showcase videos, as well as new long-form series, like Celebrity Deathmatch, and live
shows that try to reach out and connect with the audience again.

Detractors continue to carp that MTV is not a music channel anymore. Some claim that
The WB, and even VH1, have created more buzz of late with their programming.

Other critics maintain that MTV isn't hip anymore, and that it's gone too commercial by
playing the videos of popular groups like Backstreet Boys, rather than edgier, alternative
music fare.

"Personally, I don't like it," TN Media Inc. director of national broadcast
Larry Blasius said. "But as a buyer, anything that improves their ratings, I've got
to feel good about."

Both McGrath and MTV executive vice president of programming Brian Graden, the
mastermind of the network's overhaul, stressed that while ratings are important, what's
just as -- or more -- important is what the "image indicators" show.

MTV wants to be perceived by its audience as trendsetting, with a strong brand that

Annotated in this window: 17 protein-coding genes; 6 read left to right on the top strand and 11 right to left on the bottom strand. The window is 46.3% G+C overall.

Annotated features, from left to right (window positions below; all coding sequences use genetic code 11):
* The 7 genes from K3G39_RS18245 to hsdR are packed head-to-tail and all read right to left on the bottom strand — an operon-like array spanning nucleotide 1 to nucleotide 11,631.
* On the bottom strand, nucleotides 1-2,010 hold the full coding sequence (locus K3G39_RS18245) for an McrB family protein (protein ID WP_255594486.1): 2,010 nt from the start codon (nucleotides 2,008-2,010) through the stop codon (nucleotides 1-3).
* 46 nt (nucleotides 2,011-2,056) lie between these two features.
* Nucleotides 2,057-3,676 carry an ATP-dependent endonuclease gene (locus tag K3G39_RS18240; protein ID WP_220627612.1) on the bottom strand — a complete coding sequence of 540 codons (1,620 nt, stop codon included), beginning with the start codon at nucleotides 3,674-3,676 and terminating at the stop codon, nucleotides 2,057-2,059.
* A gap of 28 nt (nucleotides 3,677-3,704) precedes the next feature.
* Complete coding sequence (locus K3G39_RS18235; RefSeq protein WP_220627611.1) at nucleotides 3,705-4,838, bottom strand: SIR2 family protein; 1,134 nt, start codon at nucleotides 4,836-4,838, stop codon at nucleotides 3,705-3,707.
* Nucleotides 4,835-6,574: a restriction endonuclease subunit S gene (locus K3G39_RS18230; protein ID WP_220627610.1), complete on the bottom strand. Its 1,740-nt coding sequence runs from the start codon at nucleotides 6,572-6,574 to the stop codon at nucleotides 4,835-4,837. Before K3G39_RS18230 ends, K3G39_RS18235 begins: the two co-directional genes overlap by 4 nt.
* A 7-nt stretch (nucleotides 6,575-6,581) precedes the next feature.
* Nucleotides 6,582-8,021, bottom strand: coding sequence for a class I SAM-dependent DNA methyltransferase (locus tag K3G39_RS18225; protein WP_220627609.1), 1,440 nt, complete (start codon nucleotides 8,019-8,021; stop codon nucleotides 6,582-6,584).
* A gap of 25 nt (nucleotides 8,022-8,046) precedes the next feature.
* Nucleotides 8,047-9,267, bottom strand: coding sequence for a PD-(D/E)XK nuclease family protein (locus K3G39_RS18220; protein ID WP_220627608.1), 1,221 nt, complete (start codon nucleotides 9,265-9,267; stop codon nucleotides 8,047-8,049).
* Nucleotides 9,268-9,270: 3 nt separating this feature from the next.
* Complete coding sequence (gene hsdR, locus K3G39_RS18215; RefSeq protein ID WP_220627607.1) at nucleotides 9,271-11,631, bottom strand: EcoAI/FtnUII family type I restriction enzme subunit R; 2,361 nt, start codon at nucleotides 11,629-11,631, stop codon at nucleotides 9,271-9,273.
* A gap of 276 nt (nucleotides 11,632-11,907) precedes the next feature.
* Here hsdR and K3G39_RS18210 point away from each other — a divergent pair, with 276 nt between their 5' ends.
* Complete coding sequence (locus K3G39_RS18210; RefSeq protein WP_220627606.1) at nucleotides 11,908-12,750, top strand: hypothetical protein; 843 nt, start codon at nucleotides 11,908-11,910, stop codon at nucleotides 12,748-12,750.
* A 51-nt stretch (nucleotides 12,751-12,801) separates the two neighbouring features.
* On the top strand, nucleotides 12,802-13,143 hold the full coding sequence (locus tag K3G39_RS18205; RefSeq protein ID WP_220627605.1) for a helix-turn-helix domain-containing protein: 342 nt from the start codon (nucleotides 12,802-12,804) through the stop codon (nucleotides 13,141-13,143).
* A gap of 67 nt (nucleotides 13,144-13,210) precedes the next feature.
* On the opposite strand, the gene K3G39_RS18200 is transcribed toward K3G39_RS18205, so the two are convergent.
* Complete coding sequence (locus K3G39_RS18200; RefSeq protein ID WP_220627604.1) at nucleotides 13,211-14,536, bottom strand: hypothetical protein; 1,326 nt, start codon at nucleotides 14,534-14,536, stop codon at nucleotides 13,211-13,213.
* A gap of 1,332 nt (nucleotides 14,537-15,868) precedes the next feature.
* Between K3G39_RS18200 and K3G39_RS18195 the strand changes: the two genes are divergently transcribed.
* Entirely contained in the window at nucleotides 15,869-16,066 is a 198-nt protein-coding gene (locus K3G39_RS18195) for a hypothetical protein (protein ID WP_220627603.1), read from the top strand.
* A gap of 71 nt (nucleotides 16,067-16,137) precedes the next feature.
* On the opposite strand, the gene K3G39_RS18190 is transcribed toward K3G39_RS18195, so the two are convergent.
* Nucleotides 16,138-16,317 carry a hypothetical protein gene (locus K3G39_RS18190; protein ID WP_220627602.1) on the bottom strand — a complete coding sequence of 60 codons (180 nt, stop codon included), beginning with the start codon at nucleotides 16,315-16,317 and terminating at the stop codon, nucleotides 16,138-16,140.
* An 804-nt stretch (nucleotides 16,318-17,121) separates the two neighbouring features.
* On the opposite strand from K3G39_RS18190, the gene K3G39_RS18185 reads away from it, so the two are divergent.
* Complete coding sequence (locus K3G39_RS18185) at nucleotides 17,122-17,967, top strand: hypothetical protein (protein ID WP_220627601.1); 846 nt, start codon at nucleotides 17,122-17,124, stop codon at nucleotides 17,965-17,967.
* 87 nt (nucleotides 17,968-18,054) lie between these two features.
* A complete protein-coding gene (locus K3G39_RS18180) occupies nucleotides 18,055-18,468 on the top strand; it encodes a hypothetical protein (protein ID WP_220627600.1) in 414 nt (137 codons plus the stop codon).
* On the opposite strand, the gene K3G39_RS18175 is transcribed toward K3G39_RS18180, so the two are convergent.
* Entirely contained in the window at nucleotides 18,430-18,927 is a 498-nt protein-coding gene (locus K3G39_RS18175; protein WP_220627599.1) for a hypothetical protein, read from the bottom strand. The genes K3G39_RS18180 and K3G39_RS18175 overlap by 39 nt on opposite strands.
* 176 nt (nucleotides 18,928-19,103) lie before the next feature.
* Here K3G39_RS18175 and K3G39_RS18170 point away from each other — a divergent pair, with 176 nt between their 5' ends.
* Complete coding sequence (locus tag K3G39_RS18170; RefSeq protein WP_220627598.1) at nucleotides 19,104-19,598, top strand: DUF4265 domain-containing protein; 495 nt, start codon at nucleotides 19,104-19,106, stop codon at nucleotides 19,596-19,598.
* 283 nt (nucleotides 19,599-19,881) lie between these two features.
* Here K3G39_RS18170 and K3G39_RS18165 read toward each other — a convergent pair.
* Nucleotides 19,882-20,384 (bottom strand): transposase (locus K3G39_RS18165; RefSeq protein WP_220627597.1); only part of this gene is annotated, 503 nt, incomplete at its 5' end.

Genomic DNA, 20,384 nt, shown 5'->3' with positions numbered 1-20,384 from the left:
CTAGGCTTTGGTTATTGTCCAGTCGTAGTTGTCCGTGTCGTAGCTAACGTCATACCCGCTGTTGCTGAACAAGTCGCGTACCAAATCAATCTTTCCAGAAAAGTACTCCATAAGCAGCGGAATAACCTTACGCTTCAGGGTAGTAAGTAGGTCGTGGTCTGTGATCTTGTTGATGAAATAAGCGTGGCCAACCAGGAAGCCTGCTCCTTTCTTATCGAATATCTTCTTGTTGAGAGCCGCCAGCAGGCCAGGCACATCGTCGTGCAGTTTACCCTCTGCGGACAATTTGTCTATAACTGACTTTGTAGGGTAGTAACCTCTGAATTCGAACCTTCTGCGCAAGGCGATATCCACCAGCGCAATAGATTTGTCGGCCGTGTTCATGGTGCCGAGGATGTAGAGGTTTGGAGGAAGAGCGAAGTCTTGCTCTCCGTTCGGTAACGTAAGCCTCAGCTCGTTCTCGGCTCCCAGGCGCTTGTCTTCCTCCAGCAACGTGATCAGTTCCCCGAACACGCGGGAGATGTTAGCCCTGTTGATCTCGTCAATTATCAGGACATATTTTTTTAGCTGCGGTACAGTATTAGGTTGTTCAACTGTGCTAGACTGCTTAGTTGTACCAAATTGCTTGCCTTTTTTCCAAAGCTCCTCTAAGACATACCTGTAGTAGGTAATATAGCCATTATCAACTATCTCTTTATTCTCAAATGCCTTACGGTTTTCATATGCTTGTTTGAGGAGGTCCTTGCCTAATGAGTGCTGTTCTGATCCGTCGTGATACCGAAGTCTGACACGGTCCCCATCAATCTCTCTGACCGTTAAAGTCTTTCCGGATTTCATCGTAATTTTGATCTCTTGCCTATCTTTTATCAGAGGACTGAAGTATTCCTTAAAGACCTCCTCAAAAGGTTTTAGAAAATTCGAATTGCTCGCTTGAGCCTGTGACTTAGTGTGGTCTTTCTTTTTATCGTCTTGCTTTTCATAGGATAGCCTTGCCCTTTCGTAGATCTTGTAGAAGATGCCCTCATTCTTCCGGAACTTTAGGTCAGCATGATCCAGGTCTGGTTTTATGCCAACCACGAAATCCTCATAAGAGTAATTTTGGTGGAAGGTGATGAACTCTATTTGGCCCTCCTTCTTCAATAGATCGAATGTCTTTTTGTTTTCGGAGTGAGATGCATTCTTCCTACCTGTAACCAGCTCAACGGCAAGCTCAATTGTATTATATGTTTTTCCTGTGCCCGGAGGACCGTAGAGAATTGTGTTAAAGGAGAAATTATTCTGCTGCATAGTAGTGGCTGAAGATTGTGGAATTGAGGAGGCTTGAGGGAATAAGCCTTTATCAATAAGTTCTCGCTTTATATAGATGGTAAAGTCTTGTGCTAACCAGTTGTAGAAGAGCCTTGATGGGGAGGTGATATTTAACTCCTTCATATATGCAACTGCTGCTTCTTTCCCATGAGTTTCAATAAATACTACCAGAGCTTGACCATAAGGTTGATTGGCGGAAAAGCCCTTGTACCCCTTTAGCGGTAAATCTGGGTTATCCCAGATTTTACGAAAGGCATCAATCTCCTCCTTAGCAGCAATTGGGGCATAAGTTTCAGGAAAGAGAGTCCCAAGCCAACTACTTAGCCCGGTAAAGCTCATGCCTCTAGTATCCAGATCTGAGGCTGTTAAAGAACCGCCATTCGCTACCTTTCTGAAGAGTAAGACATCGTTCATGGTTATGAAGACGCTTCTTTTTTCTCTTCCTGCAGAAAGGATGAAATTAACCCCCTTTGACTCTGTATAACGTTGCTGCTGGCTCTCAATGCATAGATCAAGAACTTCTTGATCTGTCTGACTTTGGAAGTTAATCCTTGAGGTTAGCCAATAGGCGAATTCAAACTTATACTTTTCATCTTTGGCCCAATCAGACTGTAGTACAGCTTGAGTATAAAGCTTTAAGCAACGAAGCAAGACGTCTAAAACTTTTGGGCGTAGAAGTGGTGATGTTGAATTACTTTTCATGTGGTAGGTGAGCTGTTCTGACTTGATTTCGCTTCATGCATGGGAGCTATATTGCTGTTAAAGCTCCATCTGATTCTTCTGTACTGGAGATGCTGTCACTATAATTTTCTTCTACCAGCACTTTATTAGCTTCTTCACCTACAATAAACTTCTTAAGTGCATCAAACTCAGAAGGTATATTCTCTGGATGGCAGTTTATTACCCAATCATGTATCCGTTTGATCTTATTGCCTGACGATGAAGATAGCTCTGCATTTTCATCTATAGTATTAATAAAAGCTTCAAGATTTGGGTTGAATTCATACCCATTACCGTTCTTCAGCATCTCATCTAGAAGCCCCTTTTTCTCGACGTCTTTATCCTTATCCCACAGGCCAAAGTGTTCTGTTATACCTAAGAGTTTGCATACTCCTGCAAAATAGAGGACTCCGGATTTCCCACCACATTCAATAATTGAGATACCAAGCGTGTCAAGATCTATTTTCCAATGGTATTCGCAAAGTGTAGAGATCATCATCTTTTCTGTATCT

will resonate across varied platforms, including the Internet.

"You want to be in the buzz business," McGrath said. "You want to have
that kind of impact on culture. We've spent 18 years trying to be the channel of the
moment. It's exhausting ... but we're slowly building our way back to buzz."

Roughly two years ago, with its ratings stalled, McGrath shook up MTV's programming
unit. Andy Schuon left, and Graden was promoted to his current position in December 1997.
His resume included stints at Foxlab and as executive producer of Comedy Central's hit
South Park.

When Graden came in, he said, MTV was having "a creative-confidence crisis. There
had not been a recent successful connection with the audience. And the image tracking was
off, as well as the ratings."